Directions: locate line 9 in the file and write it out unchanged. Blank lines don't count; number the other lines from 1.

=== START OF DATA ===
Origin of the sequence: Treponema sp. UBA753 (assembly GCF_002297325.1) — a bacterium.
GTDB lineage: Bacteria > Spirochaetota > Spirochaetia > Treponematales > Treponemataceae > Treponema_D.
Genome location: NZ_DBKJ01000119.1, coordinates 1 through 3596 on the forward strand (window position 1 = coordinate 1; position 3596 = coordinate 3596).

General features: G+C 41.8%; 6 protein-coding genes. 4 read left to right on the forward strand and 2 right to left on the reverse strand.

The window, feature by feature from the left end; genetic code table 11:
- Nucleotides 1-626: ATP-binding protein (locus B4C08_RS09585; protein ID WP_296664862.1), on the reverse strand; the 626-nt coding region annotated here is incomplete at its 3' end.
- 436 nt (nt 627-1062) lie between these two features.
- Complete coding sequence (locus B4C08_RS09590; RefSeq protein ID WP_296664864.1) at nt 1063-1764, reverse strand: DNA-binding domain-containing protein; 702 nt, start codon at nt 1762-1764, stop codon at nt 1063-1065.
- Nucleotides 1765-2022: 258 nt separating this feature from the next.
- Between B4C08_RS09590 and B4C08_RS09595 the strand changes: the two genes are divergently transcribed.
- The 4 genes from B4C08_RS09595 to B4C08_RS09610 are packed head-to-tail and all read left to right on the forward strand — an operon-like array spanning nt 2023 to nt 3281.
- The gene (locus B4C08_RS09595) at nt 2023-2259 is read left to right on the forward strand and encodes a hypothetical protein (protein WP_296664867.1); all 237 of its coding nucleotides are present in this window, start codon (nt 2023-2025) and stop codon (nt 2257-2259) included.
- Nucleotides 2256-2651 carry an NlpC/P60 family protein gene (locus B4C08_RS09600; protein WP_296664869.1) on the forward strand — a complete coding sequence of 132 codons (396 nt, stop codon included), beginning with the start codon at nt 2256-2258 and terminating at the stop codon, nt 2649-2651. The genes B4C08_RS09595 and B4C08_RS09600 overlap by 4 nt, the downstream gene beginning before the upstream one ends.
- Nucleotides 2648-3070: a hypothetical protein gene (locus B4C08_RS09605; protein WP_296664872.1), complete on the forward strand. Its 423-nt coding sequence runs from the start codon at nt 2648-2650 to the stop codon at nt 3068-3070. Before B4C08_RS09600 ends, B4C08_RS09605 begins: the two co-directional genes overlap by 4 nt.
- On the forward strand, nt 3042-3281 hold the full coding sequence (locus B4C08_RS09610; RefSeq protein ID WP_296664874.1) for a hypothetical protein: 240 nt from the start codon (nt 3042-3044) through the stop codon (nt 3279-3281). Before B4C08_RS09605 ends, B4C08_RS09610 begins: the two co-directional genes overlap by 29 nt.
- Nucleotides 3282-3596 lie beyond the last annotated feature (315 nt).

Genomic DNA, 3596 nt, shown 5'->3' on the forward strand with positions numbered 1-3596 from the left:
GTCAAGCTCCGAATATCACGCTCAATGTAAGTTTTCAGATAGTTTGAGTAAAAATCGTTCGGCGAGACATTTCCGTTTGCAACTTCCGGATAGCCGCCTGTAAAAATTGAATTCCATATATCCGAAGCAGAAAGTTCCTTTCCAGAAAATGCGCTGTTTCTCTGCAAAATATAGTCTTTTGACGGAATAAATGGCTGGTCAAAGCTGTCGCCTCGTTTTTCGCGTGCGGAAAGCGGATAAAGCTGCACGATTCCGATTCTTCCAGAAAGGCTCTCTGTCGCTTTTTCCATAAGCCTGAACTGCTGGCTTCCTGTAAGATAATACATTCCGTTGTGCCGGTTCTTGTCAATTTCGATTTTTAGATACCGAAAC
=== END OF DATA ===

- Nucleotides 1765-2022: 258 nt separating this feature from the next.